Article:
The pair’s paths may have even crossed unknowingly during those early years: Springer would spend summers in North Hollywood with her grandmother, just blocks away from Turk’s home, and both can remember playing at the same parks and playgrounds as children.
“It’s crazy,” Turk said, shaking his head. “We never knew. We may have even met.”
When Springer was 17 and leaving home for college, her father finally shared her mother’s secret with her.
“He said her dying words were to find the babies and keep them together,” Springer said. “It’s been my fantasy since then to find him.”
Meanwhile, in North Hollywood, Turk tried to find information on his birth mother after accidentally discovering at the age of 12 that he was adopted.
“I’ve searched since I was 12 or 13, and the neighborhood kids found out,” he said. “They heard their parents talking that I was adopted. The kids being mean and whatever, said, ‘Hey, they’re not your real parents.’ So I found out when I was 12 or 13 that I was adopted.”
As they grew older, both at different times would search for their family’s history, with little success.
A match made in DNA
Though they tried fruitlessly for years to get information — both were repeatedly denied access to Turk’s sealed adoption records — it was when they were least expecting it that the siblings finally made an all-important connection on Ancestry.com.
The genealogy website allows its members to build and research family trees, and share information with other users who have related ancestors.
In 2012, the website rolled out its AncestryDNA tests, which were marketed to allow users to learn about their genetic heritage. It tells users what regions their ancestors hailed from, and what percentage of each heritage they are.
That’s all Turk was expecting to get when he sent in his test results.
“I just kind of wanted to know what I was, you know?” he said. “Scandinavian, German, whatever. I had no idea this would be what I’d find.”
Springer took the test to help her daughter get a grant to travel to Alaska so she could teach indigenous tribes.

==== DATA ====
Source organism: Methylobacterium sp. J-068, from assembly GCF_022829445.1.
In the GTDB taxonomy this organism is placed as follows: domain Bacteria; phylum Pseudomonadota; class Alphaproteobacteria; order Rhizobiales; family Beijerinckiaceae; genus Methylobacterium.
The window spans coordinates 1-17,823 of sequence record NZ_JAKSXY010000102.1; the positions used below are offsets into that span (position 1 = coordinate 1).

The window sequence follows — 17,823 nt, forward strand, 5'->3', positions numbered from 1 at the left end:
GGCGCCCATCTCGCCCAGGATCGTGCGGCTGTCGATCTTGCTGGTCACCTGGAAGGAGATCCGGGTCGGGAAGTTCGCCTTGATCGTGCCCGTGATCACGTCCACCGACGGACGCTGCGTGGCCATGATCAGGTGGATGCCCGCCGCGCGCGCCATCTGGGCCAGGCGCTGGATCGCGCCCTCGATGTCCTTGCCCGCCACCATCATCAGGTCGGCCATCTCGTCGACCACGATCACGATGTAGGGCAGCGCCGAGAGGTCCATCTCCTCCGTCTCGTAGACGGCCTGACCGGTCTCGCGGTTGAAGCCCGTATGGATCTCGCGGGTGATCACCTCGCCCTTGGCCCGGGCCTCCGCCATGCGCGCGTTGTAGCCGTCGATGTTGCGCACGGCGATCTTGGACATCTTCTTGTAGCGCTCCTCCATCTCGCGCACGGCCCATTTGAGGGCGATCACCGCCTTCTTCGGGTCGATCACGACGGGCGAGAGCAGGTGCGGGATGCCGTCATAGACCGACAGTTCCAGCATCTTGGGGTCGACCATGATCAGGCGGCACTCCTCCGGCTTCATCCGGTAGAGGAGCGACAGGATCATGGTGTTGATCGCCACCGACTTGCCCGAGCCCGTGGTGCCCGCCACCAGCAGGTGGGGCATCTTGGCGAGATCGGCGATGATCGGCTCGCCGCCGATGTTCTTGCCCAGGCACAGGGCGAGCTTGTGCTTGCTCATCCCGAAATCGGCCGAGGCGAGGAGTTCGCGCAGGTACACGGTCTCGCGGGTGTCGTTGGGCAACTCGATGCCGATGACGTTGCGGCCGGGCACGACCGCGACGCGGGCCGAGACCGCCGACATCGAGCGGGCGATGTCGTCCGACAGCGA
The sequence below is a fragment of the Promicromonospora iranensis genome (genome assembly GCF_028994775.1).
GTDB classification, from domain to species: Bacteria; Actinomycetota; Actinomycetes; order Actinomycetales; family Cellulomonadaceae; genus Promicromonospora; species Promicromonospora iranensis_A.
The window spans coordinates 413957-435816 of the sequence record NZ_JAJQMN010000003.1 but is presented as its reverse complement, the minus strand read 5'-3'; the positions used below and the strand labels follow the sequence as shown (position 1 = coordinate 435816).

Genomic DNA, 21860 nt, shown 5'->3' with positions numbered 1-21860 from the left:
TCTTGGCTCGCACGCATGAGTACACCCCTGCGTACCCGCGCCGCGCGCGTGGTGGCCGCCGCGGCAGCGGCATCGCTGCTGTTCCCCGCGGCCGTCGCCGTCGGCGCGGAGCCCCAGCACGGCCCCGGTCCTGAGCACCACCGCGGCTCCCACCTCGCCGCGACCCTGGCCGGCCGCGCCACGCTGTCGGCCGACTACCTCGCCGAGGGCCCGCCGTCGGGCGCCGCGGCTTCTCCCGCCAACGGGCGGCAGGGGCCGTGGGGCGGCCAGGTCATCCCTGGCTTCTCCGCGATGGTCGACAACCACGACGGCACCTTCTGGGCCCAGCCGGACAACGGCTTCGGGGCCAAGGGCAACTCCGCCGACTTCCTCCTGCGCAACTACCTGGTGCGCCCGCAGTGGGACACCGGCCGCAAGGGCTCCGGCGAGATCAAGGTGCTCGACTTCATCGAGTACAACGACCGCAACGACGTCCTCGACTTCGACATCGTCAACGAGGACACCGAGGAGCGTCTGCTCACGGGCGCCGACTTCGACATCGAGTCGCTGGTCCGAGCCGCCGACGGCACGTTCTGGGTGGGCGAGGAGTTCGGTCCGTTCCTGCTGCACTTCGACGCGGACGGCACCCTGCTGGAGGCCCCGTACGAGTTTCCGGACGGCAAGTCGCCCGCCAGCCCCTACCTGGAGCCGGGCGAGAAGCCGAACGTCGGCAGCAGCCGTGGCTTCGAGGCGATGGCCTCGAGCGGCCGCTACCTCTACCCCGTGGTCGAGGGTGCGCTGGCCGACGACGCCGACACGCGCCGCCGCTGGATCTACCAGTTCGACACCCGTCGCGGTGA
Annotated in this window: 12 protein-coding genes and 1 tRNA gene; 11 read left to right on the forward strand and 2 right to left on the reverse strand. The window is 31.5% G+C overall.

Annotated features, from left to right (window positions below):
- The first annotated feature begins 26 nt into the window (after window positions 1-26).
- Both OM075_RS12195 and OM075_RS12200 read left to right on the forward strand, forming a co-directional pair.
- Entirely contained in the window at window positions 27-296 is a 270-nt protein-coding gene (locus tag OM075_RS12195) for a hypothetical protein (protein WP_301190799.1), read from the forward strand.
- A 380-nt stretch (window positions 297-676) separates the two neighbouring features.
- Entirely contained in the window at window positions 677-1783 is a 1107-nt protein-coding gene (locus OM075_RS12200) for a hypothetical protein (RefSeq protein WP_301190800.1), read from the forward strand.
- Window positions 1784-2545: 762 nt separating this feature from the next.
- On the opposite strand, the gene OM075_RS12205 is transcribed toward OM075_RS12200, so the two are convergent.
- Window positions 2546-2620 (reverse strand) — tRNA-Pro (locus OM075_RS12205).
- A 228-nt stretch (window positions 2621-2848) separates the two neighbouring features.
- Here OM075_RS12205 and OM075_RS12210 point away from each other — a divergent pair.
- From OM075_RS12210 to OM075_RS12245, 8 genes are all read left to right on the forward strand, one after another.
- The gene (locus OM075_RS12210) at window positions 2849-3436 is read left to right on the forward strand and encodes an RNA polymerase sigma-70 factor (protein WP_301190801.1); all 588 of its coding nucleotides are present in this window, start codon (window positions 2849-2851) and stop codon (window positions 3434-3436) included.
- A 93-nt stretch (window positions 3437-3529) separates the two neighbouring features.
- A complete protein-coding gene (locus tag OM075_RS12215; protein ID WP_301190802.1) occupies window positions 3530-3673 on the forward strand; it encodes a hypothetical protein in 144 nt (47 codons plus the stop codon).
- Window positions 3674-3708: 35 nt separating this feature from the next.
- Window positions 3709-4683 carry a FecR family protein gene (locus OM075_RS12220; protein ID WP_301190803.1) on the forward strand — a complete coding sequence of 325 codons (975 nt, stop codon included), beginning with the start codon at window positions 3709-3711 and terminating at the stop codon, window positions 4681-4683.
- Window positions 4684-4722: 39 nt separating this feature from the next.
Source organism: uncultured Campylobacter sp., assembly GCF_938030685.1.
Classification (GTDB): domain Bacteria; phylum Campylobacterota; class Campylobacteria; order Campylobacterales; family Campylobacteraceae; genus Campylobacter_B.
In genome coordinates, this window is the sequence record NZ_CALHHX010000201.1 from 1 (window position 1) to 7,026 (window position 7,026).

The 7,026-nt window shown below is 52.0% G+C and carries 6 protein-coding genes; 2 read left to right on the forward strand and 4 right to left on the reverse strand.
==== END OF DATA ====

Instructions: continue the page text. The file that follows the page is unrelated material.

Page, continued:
“I thought I knew we had that (Native American heritage) in our ancestry, so we took the test,” she said.
Then all of a sudden, 70 years old, I’ve got a sister. It’s a whole new world.
Fred Turk, Columbia Falls, Montana
Then one day, after Turk turned the DNA information over to his son Zachary for a closer look, Zachary called him over to look at some information on the screen.
“He said, ‘You have a sister,’ ” Tucker said. “I couldn’t believe it. I was walking around like that old commercial — ‘I have a brother!’ — except I’m, ‘I have a sister?’ ”
Turk then reached out to Springer via email, alerting her to their possible kinship. From there, it was quick work for Turk and his wife, Dawn, to plan a road trip down to Los Osos, where Springer lives.
“It was like, ‘I gotta go, I gotta go,’ ” he said. “Once we found out we existed, it was a priority to get down here.”
A day after meeting each other, brother and sister had fallen into an easy familiarity: Over breakfast, Turk reached out and rested a hand on Springer’s shoulder whenever she recounted difficult memories of their shared mother, and the pair easily quipped back and forth about their love of food — “Bacon IS a vegetable,” Springer laughed as they were handed their plates.
So far they’ve talked a little about everything, they said: What their mother was like, common health problems, their childhoods, their own children.
“I asked God all my life, I’d like to know where I came from, and if there’s anybody from that world,” Turk said. “Then all of a sudden, 70 years old, I’ve got a sister. It’s a whole new world.”
Now that the pair have connected, they are planning twice-a-year family trips with their assortment of children and grandchildren. They’ve also begun reaching out to potential relatives online who may know about Turk’s birth father.
“Now we’re complete,” Springer said.